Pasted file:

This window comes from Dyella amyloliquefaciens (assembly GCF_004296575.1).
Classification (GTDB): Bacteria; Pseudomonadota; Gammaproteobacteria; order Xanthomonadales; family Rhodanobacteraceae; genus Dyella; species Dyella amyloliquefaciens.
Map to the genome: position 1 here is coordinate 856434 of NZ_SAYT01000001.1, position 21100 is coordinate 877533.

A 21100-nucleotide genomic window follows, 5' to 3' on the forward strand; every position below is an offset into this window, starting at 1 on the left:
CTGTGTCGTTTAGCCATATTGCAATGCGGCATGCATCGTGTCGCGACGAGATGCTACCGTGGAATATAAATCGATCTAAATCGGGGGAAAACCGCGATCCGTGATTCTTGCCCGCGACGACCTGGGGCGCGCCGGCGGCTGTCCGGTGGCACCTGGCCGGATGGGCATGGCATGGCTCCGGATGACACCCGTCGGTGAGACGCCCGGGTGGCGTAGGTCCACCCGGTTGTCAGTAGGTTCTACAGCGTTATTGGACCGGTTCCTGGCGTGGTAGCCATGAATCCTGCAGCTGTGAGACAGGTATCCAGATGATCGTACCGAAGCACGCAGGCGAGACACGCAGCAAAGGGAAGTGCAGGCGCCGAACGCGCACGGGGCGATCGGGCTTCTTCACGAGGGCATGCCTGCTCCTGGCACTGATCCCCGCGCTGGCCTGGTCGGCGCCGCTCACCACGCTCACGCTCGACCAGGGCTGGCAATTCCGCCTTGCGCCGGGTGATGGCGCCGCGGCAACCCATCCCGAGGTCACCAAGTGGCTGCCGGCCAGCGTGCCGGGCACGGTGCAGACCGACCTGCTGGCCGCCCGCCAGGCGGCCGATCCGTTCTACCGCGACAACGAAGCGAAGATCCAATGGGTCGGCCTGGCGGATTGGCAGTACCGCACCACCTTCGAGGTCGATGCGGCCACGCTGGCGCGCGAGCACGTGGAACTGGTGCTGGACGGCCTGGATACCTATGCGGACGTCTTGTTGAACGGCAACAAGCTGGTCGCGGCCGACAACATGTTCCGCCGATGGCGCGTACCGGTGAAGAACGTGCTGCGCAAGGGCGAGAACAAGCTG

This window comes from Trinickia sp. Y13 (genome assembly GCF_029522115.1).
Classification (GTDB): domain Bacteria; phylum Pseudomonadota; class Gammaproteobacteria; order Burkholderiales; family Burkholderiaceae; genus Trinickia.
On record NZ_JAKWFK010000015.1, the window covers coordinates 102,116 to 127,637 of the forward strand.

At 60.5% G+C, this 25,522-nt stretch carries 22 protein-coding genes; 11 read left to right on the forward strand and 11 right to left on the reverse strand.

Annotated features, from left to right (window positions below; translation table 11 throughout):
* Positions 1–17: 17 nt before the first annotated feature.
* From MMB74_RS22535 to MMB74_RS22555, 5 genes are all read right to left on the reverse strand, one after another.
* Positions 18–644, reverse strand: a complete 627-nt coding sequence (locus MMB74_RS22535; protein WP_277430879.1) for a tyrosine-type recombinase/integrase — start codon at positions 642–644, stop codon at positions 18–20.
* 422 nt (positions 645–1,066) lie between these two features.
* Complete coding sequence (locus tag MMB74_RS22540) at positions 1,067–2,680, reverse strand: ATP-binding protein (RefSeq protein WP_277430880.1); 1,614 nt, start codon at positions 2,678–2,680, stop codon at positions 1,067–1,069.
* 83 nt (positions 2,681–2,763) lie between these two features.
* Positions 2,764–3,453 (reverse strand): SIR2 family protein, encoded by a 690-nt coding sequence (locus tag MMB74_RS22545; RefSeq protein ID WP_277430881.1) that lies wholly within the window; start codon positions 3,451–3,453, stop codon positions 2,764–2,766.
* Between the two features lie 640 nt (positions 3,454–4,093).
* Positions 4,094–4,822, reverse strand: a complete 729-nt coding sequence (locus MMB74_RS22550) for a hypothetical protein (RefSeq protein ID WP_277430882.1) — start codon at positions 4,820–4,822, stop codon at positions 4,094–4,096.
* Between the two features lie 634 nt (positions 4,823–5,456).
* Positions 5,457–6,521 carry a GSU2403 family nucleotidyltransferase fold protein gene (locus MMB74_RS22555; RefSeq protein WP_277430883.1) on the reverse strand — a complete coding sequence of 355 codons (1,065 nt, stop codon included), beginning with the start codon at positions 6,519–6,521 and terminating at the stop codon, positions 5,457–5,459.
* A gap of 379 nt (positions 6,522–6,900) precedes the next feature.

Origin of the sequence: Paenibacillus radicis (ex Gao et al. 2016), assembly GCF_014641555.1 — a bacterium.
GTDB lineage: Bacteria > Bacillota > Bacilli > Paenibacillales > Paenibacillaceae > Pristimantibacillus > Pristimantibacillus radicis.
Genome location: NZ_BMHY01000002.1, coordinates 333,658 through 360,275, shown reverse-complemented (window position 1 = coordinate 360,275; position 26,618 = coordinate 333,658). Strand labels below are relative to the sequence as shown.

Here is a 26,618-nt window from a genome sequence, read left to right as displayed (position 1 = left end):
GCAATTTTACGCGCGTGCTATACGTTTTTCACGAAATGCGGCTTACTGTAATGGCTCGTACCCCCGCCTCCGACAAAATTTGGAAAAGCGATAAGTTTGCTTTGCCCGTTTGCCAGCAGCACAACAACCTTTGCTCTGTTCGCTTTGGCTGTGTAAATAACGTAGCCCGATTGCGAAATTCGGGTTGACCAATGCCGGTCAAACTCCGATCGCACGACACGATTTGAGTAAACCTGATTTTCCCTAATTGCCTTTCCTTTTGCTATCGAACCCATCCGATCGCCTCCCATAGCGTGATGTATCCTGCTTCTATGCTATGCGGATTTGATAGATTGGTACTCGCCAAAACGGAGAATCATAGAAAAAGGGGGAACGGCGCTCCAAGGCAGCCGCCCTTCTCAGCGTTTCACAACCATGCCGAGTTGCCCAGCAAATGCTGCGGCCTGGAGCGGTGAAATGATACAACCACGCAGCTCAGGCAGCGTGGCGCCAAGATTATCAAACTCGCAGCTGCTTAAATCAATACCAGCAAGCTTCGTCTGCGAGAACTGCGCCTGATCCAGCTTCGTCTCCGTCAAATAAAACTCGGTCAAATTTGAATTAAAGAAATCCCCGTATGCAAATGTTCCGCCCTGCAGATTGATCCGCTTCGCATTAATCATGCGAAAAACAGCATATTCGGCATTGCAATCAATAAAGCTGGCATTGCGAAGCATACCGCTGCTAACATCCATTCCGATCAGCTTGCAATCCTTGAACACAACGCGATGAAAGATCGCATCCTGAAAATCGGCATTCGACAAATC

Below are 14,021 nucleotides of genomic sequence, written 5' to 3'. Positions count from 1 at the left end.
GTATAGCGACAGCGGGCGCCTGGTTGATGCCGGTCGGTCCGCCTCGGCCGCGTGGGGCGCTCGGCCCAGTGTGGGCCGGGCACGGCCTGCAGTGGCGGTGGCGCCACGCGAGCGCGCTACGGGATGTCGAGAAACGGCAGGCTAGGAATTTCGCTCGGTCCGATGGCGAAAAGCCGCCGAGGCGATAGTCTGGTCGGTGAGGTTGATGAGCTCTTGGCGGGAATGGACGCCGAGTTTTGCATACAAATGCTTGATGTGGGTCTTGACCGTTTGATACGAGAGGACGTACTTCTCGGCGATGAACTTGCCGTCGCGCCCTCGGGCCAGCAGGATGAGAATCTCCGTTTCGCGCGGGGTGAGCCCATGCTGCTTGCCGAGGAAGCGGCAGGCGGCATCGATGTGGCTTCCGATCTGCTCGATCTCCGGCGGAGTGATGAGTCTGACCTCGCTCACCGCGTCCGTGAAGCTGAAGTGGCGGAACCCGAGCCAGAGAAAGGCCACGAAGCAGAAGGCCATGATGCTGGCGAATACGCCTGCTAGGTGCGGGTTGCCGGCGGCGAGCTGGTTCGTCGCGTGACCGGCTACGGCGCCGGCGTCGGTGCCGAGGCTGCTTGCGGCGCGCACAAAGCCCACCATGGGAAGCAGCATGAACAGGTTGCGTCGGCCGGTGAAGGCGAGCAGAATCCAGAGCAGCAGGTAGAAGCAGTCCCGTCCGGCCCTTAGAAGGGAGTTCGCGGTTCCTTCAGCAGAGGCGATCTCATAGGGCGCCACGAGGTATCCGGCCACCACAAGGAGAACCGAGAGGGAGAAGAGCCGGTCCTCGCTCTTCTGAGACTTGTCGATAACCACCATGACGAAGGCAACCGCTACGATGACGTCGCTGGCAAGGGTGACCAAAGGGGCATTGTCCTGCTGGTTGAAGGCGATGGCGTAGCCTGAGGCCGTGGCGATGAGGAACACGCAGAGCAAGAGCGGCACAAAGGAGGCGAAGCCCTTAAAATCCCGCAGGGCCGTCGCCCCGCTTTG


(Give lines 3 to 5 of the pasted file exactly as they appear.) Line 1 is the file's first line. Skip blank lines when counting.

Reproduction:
Map to the genome: position 1 here is coordinate 856434 of NZ_SAYT01000001.1, position 21100 is coordinate 877533.

A 21100-nucleotide genomic window follows, 5' to 3' on the forward strand; every position below is an offset into this window, starting at 1 on the left:
CTGTGTCGTTTAGCCATATTGCAATGCGGCATGCATCGTGTCGCGACGAGATGCTACCGTGGAATATAAATCGATCTAAATCGGGGGAAAACCGCGATCCGTGATTCTTGCCCGCGACGACCTGGGGCGCGCCGGCGGCTGTCCGGTGGCACCTGGCCGGATGGGCATGGCATGGCTCCGGATGACACCCGTCGGTGAGACGCCCGGGTGGCGTAGGTCCACCCGGTTGTCAGTAGGTTCTACAGCGTTATTGGACCGGTTCCTGGCGTGGTAGCCATGAATCCTGCAGCTGTGAGACAGGTATCCAGATGATCGTACCGAAGCACGCAGGCGAGACACGCAGCAAAGGGAAGTGCAGGCGCCGAACGCGCACGGGGCGATCGGGCTTCTTCACGAGGGCATGCCTGCTCCTGGCACTGATCCCCGCGCTGGCCTGGTCGGCGCCGCTCACCACGCTCACGCTCGACCAGGGCTGGCAATTCCGCCTTGCGCCGGGTGATGGCGCCGCGGCAACCCATCCCGAGGTCACCAAGTGGCTGCCGGCCAGCGTGCCGGGCACGGTGCAGACCGACCTGCTGGCCGCCCGCCAGGCGGCCGATCCGTTCTACCGCGACAACGAAGCGAAGATCCAATGGGTCGGCCTGGCGGATTGGCAGTACCGCACCACCTTCGAGGTCGATGCGGCCACGCTGGCGCGCGAGCACGTGGAACTGGTGCTGGACGGCCTGGATACCTATGCGGACGTCTTGTTGAACGGCAACAAGCTGGTCGCGGCCGACAACATGTTCCGCCGATGGCGCGTACCGGTGAAGAACGTGCTGCGCAAGGGCGAGAACAAGCTG